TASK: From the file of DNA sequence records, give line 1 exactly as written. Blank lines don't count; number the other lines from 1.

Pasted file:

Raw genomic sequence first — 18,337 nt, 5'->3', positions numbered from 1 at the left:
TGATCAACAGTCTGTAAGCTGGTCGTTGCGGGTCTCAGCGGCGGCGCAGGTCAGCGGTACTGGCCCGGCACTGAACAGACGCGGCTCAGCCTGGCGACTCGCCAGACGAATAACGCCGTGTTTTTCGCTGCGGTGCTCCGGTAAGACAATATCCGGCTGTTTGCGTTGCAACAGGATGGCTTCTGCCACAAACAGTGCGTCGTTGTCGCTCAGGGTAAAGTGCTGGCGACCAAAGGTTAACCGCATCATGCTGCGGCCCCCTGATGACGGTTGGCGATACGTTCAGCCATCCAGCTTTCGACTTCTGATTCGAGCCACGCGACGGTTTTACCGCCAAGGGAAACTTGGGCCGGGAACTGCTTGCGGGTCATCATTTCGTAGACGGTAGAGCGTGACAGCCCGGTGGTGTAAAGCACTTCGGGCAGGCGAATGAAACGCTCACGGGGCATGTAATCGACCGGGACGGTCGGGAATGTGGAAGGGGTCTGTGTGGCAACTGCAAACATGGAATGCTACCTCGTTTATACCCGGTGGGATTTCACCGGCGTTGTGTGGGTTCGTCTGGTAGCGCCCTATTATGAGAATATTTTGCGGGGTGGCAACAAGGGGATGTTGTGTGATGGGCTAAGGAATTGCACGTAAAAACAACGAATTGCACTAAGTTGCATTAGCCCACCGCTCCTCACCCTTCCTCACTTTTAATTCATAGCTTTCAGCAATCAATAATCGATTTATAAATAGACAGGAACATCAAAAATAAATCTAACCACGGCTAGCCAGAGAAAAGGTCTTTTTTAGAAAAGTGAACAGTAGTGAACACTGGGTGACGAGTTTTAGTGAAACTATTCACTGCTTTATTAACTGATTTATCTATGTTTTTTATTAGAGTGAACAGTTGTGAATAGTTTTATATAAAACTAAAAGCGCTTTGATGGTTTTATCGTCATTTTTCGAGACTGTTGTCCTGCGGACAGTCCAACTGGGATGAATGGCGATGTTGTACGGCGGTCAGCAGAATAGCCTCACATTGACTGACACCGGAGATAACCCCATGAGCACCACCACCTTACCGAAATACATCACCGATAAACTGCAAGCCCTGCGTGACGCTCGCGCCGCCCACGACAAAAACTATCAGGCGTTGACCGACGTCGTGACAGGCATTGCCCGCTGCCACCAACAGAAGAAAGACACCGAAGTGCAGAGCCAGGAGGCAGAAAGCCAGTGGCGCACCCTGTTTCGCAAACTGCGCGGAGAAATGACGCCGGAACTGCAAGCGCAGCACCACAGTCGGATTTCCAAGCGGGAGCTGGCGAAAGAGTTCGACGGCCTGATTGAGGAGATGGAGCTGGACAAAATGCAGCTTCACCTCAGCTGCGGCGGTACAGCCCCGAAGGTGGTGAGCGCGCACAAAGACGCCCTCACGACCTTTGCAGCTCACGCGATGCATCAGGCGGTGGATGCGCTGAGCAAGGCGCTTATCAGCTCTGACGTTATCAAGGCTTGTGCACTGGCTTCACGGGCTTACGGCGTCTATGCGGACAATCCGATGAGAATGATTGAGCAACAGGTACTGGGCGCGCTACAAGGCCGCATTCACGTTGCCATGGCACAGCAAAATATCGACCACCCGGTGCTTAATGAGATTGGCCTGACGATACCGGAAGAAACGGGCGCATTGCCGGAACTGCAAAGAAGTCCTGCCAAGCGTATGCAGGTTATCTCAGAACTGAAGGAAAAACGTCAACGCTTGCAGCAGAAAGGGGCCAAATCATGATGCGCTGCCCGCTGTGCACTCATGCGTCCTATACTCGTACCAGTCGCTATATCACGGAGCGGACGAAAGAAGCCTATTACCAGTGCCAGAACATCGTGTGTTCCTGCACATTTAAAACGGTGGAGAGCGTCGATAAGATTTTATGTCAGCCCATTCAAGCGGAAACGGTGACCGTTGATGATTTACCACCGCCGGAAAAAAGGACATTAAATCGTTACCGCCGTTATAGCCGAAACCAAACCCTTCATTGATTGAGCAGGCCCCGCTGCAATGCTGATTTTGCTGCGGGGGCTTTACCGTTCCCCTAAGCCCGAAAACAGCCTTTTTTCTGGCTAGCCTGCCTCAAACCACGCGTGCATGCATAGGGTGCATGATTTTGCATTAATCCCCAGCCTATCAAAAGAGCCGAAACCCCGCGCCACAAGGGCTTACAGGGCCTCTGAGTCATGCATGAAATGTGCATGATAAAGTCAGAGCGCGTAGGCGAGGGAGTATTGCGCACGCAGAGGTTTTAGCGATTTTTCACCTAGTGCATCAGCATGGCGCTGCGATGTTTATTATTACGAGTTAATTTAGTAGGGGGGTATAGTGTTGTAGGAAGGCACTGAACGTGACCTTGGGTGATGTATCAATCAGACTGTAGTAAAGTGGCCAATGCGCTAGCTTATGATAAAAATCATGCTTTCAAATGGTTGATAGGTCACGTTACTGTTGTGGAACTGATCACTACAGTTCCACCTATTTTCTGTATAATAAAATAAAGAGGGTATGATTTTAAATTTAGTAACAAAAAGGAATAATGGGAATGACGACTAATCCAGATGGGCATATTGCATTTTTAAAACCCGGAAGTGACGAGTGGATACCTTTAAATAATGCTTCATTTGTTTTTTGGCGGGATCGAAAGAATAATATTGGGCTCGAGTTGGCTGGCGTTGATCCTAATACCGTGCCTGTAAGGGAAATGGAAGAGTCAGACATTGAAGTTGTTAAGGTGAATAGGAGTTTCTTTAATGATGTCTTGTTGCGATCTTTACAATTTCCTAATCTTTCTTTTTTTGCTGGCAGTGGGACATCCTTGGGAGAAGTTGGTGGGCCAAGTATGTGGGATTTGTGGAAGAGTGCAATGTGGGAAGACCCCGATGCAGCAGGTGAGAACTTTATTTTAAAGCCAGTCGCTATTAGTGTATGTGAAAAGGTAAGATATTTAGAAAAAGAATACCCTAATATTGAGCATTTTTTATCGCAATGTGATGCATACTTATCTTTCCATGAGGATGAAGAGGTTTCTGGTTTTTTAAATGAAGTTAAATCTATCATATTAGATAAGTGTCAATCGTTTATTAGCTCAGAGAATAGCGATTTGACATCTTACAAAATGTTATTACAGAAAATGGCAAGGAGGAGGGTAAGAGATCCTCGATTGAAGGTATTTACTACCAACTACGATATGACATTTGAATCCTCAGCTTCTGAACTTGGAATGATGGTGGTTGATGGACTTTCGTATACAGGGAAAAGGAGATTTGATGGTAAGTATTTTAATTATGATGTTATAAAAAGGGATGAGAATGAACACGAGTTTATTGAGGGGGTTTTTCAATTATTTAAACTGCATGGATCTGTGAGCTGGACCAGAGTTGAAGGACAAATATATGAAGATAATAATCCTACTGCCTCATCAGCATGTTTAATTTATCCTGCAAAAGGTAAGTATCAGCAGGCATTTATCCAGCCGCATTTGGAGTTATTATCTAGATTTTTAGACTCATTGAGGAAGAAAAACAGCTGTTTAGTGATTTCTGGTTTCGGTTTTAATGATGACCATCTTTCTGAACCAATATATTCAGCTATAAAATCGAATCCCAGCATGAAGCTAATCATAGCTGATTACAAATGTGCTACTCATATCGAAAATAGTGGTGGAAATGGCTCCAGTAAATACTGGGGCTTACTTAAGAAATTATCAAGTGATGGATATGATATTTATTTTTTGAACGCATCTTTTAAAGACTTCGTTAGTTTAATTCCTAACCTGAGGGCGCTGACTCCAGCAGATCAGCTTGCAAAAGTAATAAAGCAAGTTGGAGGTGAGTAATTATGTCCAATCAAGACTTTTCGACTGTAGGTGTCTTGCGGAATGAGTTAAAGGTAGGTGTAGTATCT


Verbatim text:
Raw genomic sequence first — 18,337 nt, 5'->3', positions numbered from 1 at the left: